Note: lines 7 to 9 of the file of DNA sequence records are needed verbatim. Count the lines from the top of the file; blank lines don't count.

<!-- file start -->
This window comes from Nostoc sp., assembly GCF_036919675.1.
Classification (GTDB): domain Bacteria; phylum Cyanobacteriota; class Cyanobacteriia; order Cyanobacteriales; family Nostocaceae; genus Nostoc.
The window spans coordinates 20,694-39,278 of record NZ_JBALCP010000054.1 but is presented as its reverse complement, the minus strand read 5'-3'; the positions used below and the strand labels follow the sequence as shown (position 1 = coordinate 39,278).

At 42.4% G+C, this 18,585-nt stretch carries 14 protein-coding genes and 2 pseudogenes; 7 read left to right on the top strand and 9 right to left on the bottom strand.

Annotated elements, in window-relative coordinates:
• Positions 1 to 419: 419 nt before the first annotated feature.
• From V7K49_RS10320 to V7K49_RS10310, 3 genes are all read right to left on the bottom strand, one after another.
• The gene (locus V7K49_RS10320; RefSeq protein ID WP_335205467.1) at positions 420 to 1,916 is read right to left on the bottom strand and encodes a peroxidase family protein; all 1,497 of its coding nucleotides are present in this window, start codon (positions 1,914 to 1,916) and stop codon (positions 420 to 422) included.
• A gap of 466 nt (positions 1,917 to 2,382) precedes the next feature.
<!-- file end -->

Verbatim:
• From V7K49_RS10320 to V7K49_RS10310, 3 genes are all read right to left on the bottom strand, one after another.
• The gene (locus V7K49_RS10320; RefSeq protein ID WP_335205467.1) at positions 420 to 1,916 is read right to left on the bottom strand and encodes a peroxidase family protein; all 1,497 of its coding nucleotides are present in this window, start codon (positions 1,914 to 1,916) and stop codon (positions 420 to 422) included.
• A gap of 466 nt (positions 1,917 to 2,382) precedes the next feature.